Because the technique of specimen processing impacts on the incidence of positive surgical margins, a standard technique using 2-3 mm sections has been described by True in the hope of improving the likelihood of detecting positive margins. A positive surgical margin is defined as the presence of tumor cells at the inked surgical margin of resection. The margin extent is classified as focal, extensive or equivocal. A focal margin is defined as a margin present in only one step section and involving one gland in that section. Involvement greater than this is classified as an extensive margin. An equivocal margin is used to describe tumor cells in contact with ink in the absence of periprostatic tissue. This phenomenon occurs at the site of hemostatic clips and sharp dissection close to the capsule.9
The location of the positive surgical margin is classified as apical, anterior, bladder neck, posterolateral or posterior. Bladder neck or apical margins are identified as being present if tumor is in contact with ink in the respective zones. The posterior surface represents the concave aspect of the gland in contact with the rectal surface. The anterior surface describes the corresponding width of the gland anteriorly. Remaining lateral aspects of the gland are designated as posterolateral, lying between these two surfaces. The posterolateral segment includes the area next to the neurovascular bundles.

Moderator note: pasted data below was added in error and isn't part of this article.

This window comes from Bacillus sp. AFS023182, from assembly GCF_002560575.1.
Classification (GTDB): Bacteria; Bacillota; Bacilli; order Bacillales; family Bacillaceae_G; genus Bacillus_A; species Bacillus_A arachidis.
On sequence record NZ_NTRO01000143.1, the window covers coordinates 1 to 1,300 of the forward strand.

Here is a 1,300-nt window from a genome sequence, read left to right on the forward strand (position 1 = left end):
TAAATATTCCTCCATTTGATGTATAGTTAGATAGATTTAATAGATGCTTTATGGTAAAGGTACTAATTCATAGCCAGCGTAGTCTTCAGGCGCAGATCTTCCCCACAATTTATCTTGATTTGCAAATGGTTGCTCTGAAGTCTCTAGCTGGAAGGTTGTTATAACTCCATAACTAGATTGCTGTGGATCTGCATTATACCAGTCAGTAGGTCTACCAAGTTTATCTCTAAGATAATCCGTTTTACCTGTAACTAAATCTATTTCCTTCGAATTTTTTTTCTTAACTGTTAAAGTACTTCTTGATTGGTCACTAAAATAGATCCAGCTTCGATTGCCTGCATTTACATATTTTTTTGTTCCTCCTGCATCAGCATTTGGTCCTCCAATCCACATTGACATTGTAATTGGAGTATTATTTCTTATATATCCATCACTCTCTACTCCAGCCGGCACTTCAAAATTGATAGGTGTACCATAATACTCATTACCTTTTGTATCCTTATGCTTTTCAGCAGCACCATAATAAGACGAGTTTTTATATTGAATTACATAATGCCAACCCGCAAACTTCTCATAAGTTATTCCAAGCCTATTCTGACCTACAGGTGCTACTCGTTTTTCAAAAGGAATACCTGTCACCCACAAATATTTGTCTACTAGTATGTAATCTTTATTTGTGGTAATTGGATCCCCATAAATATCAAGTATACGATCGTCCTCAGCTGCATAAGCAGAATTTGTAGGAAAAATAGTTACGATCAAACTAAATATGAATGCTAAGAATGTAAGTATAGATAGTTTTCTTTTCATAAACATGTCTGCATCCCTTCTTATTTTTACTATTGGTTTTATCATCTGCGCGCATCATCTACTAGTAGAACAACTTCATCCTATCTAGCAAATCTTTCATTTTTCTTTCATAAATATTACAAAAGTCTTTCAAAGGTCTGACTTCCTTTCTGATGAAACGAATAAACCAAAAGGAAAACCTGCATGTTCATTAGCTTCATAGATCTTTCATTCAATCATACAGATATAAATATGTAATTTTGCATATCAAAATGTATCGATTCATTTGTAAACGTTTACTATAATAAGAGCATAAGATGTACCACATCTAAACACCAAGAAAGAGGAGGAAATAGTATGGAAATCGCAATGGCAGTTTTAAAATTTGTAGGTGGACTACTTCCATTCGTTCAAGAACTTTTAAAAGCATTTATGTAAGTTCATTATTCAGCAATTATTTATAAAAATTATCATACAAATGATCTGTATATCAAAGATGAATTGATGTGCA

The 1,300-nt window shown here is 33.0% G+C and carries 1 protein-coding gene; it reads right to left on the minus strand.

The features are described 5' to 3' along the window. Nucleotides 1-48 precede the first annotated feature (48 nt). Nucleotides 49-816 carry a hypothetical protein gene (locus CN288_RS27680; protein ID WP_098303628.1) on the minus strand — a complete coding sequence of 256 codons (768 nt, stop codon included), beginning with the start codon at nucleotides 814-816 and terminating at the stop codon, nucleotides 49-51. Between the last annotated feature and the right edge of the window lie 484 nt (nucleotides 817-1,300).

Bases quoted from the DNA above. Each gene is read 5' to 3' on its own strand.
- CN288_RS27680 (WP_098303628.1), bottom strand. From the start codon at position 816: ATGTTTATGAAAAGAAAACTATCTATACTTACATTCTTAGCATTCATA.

Extracapsular perforation is defined as the presence of neoplastic cells in contact with periprostatic fat, connective tissue, or into adjacent bladder or skeletal muscle, which may be associated with positive surgical margin. If the positive surgical margin occurs in an area without periprostatic tissue, this is designated a positive surgical margin.
The positive margin rate is highly dependent on the technique the pathologist uses to process and evaluate the radical prostatectomy specimen. For example, different methods of processing the apical region may result in varying incidences of positive surgical margins.10 Voges etal. made the distinction between positive surgical margins due to incision into the prostate versus those due to capsular penetration.11 They found that positive apical margins arising from small volume tumor (less than 4 cm3) were more frequently the result of incision into the prostate, and those arising from large volume tumors (greater than 12 cm3) were mostly due to capsular penetration. Capsular incision exposing benign tissue has not been associated with biochemical failure.12
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